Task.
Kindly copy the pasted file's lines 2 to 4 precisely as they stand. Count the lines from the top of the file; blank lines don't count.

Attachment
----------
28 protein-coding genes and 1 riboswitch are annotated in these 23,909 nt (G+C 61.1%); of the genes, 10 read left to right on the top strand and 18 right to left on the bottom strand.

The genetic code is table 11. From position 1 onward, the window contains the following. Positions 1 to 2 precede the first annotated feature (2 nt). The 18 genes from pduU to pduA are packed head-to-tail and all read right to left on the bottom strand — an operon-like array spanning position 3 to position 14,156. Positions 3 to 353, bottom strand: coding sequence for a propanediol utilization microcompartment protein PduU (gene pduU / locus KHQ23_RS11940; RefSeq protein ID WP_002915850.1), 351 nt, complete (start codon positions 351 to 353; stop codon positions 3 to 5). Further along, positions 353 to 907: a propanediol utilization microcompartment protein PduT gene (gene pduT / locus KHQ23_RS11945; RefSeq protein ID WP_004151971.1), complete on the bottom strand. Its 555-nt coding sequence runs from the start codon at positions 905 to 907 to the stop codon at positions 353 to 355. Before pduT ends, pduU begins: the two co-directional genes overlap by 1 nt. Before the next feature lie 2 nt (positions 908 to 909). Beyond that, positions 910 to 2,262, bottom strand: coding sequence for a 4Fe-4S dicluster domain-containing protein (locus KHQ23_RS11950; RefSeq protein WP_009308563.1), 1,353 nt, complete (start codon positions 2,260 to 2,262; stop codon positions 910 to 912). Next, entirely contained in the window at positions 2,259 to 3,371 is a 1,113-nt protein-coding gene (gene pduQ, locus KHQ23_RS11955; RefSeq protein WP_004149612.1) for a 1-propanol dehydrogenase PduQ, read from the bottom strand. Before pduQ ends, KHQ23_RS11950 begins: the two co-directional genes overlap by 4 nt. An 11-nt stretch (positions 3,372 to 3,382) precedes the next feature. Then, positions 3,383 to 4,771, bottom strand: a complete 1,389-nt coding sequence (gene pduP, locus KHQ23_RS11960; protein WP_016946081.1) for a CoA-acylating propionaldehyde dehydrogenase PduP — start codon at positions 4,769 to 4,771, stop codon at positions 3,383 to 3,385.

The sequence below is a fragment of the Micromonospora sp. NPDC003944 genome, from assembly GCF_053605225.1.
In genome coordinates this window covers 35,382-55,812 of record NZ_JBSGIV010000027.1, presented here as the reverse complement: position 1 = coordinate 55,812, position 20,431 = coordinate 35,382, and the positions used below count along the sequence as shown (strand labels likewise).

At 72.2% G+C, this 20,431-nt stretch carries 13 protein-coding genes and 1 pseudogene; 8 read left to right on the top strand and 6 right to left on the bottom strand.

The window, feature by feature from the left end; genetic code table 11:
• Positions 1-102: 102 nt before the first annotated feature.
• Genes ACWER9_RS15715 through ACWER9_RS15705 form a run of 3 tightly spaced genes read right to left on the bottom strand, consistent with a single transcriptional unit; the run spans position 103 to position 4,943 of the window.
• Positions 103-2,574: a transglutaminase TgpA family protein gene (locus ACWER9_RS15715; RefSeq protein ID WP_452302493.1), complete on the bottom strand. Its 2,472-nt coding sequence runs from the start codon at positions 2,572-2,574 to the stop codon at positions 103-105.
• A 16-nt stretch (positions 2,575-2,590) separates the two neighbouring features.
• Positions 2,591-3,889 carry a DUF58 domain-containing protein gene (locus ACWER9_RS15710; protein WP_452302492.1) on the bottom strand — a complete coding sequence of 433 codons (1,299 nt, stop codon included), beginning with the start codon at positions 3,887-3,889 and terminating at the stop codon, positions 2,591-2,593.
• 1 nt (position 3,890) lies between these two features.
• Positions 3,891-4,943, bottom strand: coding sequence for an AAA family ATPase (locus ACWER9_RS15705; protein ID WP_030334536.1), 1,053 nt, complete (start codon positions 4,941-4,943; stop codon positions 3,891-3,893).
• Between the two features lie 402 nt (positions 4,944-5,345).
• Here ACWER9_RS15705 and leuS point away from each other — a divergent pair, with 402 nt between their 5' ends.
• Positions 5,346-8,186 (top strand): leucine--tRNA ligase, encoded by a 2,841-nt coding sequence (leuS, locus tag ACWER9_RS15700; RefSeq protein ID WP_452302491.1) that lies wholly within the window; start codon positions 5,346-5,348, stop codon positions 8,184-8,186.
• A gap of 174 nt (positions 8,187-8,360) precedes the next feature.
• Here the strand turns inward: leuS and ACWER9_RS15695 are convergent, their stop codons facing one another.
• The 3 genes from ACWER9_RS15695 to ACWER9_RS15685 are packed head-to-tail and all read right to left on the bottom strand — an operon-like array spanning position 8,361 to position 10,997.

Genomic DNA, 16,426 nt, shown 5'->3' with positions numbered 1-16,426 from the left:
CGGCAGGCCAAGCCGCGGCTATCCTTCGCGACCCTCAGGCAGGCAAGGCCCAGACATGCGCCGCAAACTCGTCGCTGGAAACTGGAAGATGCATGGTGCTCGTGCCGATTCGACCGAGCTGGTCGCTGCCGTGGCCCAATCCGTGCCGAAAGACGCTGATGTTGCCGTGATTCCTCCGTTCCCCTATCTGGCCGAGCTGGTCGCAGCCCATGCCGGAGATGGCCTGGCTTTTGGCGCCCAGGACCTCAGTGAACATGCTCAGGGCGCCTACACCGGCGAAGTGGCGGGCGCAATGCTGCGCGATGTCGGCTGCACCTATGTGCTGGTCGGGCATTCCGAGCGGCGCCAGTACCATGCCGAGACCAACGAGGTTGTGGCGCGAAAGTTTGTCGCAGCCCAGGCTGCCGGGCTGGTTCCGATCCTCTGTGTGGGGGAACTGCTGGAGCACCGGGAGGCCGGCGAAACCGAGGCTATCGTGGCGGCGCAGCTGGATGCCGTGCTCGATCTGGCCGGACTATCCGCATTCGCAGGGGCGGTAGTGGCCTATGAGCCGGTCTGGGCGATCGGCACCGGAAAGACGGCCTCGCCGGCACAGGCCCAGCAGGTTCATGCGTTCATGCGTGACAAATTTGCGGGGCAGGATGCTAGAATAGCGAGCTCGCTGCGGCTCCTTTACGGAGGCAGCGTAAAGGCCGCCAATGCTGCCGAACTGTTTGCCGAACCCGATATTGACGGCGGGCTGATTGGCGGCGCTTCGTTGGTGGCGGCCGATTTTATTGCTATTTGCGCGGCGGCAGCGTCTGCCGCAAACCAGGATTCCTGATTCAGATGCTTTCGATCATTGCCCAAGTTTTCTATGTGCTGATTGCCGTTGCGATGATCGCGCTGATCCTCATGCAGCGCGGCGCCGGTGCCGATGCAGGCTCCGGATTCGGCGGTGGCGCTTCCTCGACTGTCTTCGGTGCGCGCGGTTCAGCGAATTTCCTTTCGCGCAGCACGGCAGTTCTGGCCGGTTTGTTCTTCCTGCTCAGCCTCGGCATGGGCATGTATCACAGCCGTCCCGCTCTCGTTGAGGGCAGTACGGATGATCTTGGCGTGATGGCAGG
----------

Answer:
The genetic code is table 11. From position 1 onward, the window contains the following. Positions 1 to 2 precede the first annotated feature (2 nt). The 18 genes from pduU to pduA are packed head-to-tail and all read right to left on the bottom strand — an operon-like array spanning position 3 to position 14,156. Positions 3 to 353, bottom strand: coding sequence for a propanediol utilization microcompartment protein PduU (gene pduU / locus KHQ23_RS11940; RefSeq protein ID WP_002915850.1), 351 nt, complete (start codon positions 351 to 353; stop codon positions 3 to 5). Further along, positions 353 to 907: a propanediol utilization microcompartment protein PduT gene (gene pduT / locus KHQ23_RS11945; RefSeq protein ID WP_004151971.1), complete on the bottom strand. Its 555-nt coding sequence runs from the start codon at positions 905 to 907 to the stop codon at positions 353 to 355. Before pduT ends, pduU begins: the two co-directional genes overlap by 1 nt. Before the next feature lie 2 nt (positions 908 to 909). Beyond that, positions 910 to 2,262, bottom strand: coding sequence for a 4Fe-4S dicluster domain-containing protein (locus KHQ23_RS11950; RefSeq protein WP_009308563.1), 1,353 nt, complete (start codon positions 2,260 to 2,262; stop codon positions 910 to 912). Next, entirely contained in the window at positions 2,259 to 3,371 is a 1,113-nt protein-coding gene (gene pduQ, locus KHQ23_RS11955; RefSeq protein WP_004149612.1) for a 1-propanol dehydrogenase PduQ, read from the bottom strand. Before pduQ ends, KHQ23_RS11950 begins: the two co-directional genes overlap by 4 nt. An 11-nt stretch (positions 3,372 to 3,382) precedes the next feature. Then, positions 3,383 to 4,771, bottom strand: a complete 1,389-nt coding sequence (gene pduP, locus KHQ23_RS11960; protein WP_016946081.1) for a CoA-acylating propionaldehyde dehydrogenase PduP — start codon at positions 4,769 to 4,771, stop codon at positions 3,383 to 3,385.

The sequence below is a fragment of the Micromonospora sp. NPDC003944 genome, from assembly GCF_053605225.1.
In genome coordinates this window covers 35,382-55,812 of record NZ_JBSGIV010000027.1, presented here as the reverse complement: position 1 = coordinate 55,812, position 20,431 = coordinate 35,382, and the positions used below count along the sequence as shown (strand labels likewise).